Georga's Barbecue Shrimp/ Barbara's Barbecue Shrimp

April 18, 2010
0 Ratings
  • Serves 4
Author Notes

There's a restaurant in New Orleans called Pascal Manale's that is famous for their "Barbecue Shrimp," which isn't barbecued at all; it's shrimp poached in butter with tons of seasonings. I remember (and my mother confirmed this today) going there for lunch on Yom Kippur after morning services. (For those of you who are not Jewish, Yom Kippur, the holiest day of the year, is a fasting day. We won't even discuss the shrimp.) My father LOVES Barbecue Shrimp, so my mother invented a recipe for it. It calls for whole shrimp (including the heads--my father likes to suck the heads) served in bowls with lots of bread for dunking. After my mother told me the recipe, I told her my (much lighter but equally delicious) version, and she said that peeling the shrimp is half the fun, and anyone who doesn't want to peel hot buttery shrimp is "chicken." Also hilarious to me: the recipe calls for a POUND of butter and 2 POUNDS of margarine (because she is under the impression that margarine is HEALTHIER than butter!!) and NO salt (because, you know, my father is a heart patient and salt just isn't good for him). My mother and I have a great relationship, and the conversation I had with her about this had us both laughing hysterically--especially when my father was calling out tips from the next room: "Use lots of black pepper!" and "Don't overcook the shrimp!" —drbabs

What You'll Need
  • Georga's Barbecue Shrimp
  • 1 pound butter
  • 2 pounds margarine (but seriously, if you decide to make this--and it is really good--I recommend that you use a combination of butter and olive oil and skip the margarine)
  • 1 tablespoon olive oil
  • 1 capful Zatarain's liquid crab boil
  • 1 head of garlic, cloves peeled and left whole
  • juice of 1/2 lemon
  • generous sprinkling of kosher salt (It will improve the dish, I promise.)
  • lots of fresh ground black pepper (You should be able to see it.)
  • 2 pounds medium-large shrimp, shells and heads (if available) left on (Use Gulf of Mexico shrimp if you can find it.)
  • 2 loaves French bread for dunking (New Orleans French bread has a crisp crust and a light airy crumb. If you can't get this, use Italian bread and warm it to crisp the crust.)
  • Barbara's Barbecue Shrimp
  • 2 pounds medium-large shrimp, peeled and deveined (Use Gulf of Mexico shrimp if you can find it.)
  • 1/2 cup good olive oil (you may need a little more to cover the shrimp)
  • juice and zest of one lemon
  • 2 tablespoons Worcestershire sauce
  • 1 teaspoon sea salt
  • 1/2 teaspoon fresh ground black pepper
  • 1/4 teaspoon cayenne pepper
  • 1 tablespoon fresh thyme leaves
  • 1 teaspoon dried marjoram
  • 2-4 cloves garlic, peeled and sliced thin
  • 2 bay leaves
  • 1/2 stick butter, cut into small pieces
  • 1/2 cup chopped parsley
  1. Georga's Barbecue Shrimp
  2. Put the butter, margarine, olive oil, crab boil, garlic, lemon, salt and pepper into a large roasting pan and bake at 300 degrees until the garlic is soft. (It may become lightly golden but don't let it burn.) This could take an hour or more. If you're not planning to serve the shrimp till later, you can make the sauce ahead and put it in the refrigerator and put it back into the oven to warm about 15 minutes before you start cooking the shrimp.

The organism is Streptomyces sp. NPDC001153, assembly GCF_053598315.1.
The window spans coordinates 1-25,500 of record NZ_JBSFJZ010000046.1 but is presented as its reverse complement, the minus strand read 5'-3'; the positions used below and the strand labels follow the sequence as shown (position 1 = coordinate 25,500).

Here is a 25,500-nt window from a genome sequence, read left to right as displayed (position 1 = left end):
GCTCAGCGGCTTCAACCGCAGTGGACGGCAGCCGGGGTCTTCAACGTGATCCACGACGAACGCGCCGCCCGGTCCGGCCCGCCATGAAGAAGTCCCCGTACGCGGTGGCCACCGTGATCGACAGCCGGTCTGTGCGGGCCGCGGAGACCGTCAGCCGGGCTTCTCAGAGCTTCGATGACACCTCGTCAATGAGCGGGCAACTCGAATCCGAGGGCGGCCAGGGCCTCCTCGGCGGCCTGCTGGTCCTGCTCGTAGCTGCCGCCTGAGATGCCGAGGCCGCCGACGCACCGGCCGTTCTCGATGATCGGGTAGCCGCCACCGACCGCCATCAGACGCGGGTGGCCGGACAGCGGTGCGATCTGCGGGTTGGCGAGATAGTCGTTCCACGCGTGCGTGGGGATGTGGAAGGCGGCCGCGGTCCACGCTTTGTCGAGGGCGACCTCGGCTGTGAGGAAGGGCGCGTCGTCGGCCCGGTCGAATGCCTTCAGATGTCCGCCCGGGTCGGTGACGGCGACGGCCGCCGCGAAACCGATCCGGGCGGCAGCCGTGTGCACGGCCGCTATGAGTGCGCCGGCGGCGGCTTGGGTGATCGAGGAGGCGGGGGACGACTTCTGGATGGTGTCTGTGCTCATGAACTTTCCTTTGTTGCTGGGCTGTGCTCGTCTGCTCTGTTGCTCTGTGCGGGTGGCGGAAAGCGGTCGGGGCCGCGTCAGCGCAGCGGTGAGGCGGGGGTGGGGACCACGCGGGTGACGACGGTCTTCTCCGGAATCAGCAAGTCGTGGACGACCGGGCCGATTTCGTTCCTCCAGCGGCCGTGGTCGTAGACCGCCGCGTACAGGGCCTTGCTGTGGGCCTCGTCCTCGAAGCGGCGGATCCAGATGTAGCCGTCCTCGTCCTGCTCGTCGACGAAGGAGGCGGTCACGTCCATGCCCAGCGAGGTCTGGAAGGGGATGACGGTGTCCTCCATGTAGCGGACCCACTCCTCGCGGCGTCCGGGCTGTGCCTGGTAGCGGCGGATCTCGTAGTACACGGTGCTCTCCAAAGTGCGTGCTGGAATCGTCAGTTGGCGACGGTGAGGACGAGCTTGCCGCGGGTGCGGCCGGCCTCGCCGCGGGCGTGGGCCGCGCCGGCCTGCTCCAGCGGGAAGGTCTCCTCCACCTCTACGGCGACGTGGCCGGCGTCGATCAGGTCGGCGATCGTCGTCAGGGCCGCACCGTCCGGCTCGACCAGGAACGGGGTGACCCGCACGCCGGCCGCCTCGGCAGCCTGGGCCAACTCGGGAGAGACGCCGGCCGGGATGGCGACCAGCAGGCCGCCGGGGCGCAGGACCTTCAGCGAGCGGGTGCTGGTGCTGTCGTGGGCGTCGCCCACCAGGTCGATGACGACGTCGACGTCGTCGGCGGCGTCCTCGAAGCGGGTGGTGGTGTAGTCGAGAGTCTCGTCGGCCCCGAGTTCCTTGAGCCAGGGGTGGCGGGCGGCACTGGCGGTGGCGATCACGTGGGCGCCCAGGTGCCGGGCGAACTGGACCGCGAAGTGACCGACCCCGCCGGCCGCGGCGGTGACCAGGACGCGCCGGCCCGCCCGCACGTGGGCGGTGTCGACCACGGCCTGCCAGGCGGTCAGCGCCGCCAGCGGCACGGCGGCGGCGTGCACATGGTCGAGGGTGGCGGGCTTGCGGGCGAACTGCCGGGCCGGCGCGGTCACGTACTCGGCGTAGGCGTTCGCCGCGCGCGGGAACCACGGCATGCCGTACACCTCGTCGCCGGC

3. About 45 minutes before you plan to serve the shrimp, place it in the roasting pan with the sauce. The shrimp should be completely submerged in the sauce. Add more butter or olive oil if it isn't. Oven-poach at 300 until the shrimp turn pink (approximately 30-45 minutes). Remove the shrimp from the oven. (Don't overcook the shrimp!!)
  4. Serve the shrimp in bowls with lots of french bread for dunking and lots of napkins.
  1. Barbara's Barbecue Shrimp
  2. Mix the olive oil, lemon juice and zest, Worcestershire sauce, salt, pepper, cayenne, thyme, marjoram and garlic in a large bowl. Add the shrimp and toss gently until the shrimp is completely covered with sauce. (The seasoning here is very forgiving. If you like lemon, add more. If you like things hot, increase the cayenne and black pepper.)
  3. Lay the shrimp in a roasting pan in a single layer. Pour remaining sauce over the shrimp, and place the bay leaves into the sauce (make sure they're covered). The shrimp should be almost submerged in sauce--you may need to add a little more olive oil if it isn't.
  4. Scatter small pieces of butter over the shrimp. Bake at 325 until shrimp are pink and just barely cooked through (about 20 minutes). (They will continue to cook when you take them out of the oven and, as my father said, You don't want to overcook the shrimp!)
  5. Remove the bay leaves, taste and adjust seasoning, sprinkle with parsley, and serve over rice or in a bowl with French (or Italian) bread for dunking.

See what other Food52ers are saying.

  • TheWimpyVegetarian
  • aargersi
  • drbabs

4 Reviews

TheWimpyVegetarian April 19, 2010
What a great story - I'm still sitting here smiling from it! I've spent a lot of time in New Orleans over the years and with the wonderful food there. Shrimp cooked like this is one of my favorites. I'll have to try this - it looks great and sounds like a great presentation at a table!
drbabs April 19, 2010
Thanks--I had the best time on the phone with my mother yesterday. This was really a great gift. Enjoy the shrimp!
aargersi April 19, 2010
This is great - the recipes are awesome and I love that you included both versions ... but more, the story is just wonderful .... I think a lot of good calls with our moms happened over the weekend!!!
drbabs April 19, 2010
Thanks--I'm making mine tonight and will photograph it--but my camera has been on the blink all weekend. Yes, I think this contest was really inspired--so many great stories and it's only Monday!